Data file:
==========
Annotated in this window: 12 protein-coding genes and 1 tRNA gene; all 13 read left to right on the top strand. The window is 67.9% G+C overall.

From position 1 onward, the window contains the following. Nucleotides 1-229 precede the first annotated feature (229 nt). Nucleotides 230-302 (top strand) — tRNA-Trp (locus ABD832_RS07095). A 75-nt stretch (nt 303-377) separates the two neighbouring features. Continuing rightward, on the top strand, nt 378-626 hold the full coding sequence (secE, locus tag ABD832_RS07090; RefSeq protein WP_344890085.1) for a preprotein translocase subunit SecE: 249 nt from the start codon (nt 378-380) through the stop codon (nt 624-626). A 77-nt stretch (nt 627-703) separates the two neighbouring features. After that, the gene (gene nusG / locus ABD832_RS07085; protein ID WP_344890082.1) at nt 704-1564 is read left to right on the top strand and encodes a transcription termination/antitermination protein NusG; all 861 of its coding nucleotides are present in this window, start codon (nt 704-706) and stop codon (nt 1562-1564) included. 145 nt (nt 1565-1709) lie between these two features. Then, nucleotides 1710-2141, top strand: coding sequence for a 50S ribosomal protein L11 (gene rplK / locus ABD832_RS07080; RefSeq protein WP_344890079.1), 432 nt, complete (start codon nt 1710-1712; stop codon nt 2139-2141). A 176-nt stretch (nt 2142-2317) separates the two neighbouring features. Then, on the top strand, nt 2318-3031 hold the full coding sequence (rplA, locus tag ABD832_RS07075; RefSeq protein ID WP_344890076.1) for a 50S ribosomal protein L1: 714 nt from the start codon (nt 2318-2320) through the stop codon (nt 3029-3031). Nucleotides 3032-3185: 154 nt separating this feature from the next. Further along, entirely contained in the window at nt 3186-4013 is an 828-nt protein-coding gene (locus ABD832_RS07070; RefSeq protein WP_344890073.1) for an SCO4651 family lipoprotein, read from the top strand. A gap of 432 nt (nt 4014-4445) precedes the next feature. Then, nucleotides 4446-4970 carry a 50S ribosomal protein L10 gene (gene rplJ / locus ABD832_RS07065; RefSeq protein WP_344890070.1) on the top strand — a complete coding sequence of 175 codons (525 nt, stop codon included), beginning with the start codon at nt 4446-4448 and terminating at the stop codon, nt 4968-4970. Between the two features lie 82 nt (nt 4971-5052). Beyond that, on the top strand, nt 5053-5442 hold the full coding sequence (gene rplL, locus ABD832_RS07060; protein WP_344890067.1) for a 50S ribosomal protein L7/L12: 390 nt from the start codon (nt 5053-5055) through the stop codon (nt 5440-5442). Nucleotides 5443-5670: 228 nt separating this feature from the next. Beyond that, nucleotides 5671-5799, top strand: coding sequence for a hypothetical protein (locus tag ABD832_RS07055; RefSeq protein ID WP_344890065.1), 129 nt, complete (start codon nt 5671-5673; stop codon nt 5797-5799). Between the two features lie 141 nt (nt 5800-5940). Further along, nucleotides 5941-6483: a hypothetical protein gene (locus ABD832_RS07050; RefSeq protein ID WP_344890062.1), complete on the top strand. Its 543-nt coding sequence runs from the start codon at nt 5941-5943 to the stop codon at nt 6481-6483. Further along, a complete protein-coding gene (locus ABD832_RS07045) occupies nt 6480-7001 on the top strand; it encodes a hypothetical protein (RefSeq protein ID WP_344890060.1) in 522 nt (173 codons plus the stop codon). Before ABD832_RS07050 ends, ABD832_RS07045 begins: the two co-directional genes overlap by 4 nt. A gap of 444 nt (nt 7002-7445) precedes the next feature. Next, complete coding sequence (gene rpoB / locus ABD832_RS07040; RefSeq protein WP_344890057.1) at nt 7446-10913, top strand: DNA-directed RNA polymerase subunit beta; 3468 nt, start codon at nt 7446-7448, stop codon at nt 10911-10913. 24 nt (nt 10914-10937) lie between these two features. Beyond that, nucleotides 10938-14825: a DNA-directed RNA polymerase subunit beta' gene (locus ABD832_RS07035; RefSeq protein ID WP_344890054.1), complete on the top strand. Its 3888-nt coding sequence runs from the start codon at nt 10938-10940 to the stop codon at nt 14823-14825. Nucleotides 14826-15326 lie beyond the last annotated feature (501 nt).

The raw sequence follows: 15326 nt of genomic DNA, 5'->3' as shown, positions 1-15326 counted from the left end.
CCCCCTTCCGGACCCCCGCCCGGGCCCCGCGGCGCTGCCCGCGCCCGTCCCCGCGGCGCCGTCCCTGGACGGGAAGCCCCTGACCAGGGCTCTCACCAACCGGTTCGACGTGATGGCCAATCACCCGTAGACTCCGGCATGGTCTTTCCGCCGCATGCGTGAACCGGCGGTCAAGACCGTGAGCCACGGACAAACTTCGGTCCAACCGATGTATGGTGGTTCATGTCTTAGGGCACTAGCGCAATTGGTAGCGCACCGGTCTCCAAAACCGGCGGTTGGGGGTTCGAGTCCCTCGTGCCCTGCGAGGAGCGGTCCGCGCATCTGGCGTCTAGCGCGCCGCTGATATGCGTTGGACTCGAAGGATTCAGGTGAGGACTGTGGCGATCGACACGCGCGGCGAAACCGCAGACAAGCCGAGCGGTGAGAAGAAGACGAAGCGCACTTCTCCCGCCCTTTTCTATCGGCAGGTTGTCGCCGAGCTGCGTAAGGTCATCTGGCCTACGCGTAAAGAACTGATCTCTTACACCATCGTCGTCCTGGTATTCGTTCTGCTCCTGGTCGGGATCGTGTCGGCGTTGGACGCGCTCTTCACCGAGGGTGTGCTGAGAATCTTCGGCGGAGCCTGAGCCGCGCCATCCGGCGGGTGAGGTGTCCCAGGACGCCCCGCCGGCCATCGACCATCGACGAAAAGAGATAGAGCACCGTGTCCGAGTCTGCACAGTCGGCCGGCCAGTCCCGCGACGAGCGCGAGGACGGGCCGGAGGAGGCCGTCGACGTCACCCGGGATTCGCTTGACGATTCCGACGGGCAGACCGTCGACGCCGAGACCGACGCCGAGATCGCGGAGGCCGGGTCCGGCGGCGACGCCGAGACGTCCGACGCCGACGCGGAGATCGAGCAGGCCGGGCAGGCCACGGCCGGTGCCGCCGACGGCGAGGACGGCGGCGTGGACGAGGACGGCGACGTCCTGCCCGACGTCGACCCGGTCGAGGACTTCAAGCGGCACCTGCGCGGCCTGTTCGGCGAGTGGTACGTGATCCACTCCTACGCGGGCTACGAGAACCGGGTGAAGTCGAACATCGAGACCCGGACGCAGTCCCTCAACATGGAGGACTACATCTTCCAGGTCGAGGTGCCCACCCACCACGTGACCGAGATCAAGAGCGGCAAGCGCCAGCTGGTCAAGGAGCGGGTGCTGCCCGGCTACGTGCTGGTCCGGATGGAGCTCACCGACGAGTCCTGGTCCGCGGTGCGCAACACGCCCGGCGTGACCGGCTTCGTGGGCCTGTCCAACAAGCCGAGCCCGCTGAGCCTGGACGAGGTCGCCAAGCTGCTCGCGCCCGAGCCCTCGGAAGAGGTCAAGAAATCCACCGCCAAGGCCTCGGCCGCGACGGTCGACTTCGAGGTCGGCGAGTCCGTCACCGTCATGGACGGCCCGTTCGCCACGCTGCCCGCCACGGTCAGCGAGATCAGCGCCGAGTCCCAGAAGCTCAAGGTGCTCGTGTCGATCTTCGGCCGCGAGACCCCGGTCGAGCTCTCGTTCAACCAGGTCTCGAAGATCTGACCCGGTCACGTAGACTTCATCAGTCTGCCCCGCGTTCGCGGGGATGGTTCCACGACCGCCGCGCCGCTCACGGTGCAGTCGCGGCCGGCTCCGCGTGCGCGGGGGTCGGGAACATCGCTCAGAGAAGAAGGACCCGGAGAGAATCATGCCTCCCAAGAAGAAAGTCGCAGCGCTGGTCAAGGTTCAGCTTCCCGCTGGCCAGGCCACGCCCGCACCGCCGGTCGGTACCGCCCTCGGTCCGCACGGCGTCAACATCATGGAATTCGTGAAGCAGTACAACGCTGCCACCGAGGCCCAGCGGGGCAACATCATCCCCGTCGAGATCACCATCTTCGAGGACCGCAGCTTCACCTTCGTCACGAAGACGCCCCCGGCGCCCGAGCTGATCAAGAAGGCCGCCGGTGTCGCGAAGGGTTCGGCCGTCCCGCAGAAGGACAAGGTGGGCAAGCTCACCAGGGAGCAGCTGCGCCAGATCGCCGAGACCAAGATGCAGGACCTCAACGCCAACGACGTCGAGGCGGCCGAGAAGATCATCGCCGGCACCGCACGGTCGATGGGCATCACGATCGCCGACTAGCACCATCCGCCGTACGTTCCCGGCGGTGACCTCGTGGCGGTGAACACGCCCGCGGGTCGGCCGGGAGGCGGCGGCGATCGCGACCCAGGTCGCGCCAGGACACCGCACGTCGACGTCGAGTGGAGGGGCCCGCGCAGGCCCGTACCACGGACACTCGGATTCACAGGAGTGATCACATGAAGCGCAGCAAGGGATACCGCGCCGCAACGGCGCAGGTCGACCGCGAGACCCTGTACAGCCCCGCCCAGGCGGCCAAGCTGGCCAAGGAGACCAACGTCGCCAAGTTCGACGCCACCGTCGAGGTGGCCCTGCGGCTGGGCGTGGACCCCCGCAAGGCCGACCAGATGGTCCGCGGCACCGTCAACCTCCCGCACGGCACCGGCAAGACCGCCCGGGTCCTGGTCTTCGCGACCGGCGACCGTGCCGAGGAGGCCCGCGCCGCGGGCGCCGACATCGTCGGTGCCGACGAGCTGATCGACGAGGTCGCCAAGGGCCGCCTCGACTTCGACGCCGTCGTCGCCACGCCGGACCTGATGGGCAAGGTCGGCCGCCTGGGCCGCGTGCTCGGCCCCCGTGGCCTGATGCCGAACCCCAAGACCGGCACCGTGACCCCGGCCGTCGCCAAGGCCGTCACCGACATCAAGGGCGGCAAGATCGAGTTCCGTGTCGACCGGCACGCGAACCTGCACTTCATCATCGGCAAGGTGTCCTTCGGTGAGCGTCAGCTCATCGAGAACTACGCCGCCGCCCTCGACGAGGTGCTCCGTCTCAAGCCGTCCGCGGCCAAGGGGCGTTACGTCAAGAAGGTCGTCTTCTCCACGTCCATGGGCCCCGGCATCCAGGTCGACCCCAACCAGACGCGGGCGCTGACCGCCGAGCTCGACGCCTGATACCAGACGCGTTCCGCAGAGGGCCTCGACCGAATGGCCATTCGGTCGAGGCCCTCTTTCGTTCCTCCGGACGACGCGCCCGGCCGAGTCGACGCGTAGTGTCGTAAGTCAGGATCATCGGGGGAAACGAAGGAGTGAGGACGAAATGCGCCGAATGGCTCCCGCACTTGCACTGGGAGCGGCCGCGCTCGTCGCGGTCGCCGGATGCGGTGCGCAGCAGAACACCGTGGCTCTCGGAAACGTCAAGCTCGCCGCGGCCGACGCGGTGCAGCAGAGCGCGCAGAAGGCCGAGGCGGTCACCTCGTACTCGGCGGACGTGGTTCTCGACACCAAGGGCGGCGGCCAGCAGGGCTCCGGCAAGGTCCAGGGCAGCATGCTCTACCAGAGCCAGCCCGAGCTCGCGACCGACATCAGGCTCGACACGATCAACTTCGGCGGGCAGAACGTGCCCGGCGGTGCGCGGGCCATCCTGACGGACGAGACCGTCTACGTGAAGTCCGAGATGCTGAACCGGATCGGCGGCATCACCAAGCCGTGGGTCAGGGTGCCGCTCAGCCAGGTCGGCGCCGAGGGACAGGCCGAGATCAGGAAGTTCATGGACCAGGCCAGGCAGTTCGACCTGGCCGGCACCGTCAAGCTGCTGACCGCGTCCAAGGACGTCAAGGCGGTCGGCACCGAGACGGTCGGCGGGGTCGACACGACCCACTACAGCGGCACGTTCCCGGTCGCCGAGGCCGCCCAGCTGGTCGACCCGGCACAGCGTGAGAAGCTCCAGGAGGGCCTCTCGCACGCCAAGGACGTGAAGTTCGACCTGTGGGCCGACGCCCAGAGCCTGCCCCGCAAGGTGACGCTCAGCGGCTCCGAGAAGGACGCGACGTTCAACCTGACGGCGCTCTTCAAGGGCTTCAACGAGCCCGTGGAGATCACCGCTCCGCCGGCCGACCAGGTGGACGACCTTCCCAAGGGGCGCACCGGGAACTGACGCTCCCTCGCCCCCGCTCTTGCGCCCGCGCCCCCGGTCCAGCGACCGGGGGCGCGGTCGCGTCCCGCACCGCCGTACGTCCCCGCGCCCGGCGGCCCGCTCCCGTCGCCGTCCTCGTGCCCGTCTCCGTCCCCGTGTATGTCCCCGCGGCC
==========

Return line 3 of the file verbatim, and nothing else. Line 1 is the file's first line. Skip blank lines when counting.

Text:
The raw sequence follows: 15326 nt of genomic DNA, 5'->3' as shown, positions 1-15326 counted from the left end.